Turkey, the EU and Public Opinion

I'm never surprised when data from non-EU countries come back showing low internal public support for EU membership. Too often, opinion leaders are far, far ahead of the electorate in terms of support for EU-accession. According to the recently Transatlantic Trends Survey released by the German Marshall Fund, 40% of Turks think that Turkey's membership in the EU would be a "good thing." Frankly, I'm surprised it's that high.
To voters, EU or NATO membership means very little. They have no idea how joining these international bodies will improve their daily lives. Can you blame them? The EU makes my eyes glaze over and I don't really understand what NATO is supposed to do anymore. Since opinion leaders tend to think the benefits are self-evident, they are often surprised when voters say "no."

Putting aside the questionable assumption that EU membership is really an option for Turkey and that it will happen within the next 25 years, if I were in charge of Turkey's accession campaign, this is what I would do well before the issue ever appears before voters on a ballot:

  • Start conducting research that will establish a baseline and form the foundation of the public education campaign, with no discussion of elections or voting on the issue;
  • Create a pro-accession message that explains to voters in simple terms how their daily lives will be improved by membership: More jobs, a greater variety of affordable goods, regional economic development.
  • To the degree possible, begin organizing a multi-party coalition as well as a coalition of NGOs that support accession. Share the research with them and make sure they stay on message.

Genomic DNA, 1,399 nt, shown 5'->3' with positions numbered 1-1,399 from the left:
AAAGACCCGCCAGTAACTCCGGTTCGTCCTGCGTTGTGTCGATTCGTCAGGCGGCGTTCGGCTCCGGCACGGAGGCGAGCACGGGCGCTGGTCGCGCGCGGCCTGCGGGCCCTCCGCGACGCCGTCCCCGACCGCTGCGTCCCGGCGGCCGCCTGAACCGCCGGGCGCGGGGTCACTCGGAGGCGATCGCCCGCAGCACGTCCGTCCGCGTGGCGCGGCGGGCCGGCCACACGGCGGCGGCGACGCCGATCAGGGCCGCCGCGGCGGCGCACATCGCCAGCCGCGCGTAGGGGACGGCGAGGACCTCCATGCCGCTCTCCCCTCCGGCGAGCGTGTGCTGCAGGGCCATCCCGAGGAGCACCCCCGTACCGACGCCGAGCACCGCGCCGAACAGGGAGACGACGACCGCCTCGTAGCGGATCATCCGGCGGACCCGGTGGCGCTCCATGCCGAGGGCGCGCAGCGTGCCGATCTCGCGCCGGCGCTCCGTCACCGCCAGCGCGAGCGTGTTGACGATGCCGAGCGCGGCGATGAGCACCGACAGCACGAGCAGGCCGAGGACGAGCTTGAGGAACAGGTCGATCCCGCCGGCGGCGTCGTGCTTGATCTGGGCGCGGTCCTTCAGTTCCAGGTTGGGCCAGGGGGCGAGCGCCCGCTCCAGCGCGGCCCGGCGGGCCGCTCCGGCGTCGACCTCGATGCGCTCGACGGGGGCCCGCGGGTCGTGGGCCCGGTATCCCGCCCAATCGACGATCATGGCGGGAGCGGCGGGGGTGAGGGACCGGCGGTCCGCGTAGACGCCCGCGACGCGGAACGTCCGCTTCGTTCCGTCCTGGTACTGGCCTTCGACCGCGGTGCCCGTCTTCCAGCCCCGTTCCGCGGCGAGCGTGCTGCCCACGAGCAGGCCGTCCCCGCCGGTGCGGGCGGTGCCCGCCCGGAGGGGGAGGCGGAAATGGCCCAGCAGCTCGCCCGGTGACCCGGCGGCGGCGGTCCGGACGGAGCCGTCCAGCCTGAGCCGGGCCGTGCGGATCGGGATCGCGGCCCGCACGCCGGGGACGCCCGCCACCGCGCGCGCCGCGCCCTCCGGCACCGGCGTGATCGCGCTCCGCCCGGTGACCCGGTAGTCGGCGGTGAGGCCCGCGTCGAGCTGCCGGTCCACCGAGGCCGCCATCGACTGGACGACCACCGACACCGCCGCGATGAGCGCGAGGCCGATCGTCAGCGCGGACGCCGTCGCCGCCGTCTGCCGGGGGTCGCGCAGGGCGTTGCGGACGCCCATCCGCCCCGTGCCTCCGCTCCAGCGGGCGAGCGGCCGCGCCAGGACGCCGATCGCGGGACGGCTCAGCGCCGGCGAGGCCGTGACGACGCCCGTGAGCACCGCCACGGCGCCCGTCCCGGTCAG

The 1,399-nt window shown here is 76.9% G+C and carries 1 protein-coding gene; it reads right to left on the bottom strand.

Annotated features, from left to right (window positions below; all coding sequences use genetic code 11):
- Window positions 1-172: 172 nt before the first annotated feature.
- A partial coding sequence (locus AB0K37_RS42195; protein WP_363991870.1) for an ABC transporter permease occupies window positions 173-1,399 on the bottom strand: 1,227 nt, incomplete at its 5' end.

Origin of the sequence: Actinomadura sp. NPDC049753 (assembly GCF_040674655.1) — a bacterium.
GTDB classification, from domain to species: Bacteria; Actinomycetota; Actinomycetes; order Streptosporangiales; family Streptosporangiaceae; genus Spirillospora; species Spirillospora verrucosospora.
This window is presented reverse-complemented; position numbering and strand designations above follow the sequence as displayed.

From a polling perspective, there are a few principles for running referendum campaigns --whether for NATO or EU -- that proponents need to keep in mind:

  • YES campaigns are always harder to win than NO campaigns. Therefore, proponents need to have more money, more discipline and more organization than opponents. Defeating referenda is relatively easy. Some day, maybe I will post about how I would defeat an EU accession campaign!
  • Generally, a successful YES campaign starts with 60%-70% total support (with at least 50% "hard" support) for the actual, legal wording of the referendum question, as it appears on the ballot. Erosion in support over the course of a campaign is inevitable, so having a buffer is important.
  • A high number of undecideds (29% of Turks are uncertain or ambivalent about whether EU membership is good or bad, for example), is not as good as solid support, but it's better than solid opposition. It's much easier to persuade people who have not made up their minds than to change people's minds. A potential measure for which opposition initially exceeds 40% is substantially more difficult to pass. One of which a majority oppose is doomed to failure.

The best research-driven accession campaign I've ever seen was Poland's in 2003 (not that there aren't others, I just am not familiar with them). Referenda like these don't pass themselves and the Poles spent a lot of time and resources to get 74%. Not only did the question have to pass with 50%+1, Polish election law also require 50% turnout, which compounded the challenge. Dr. Aleks Szczerbiak presented an interesting analysis here.

Should it ever arise, EU accession in Turkey would be a fun campaign to run!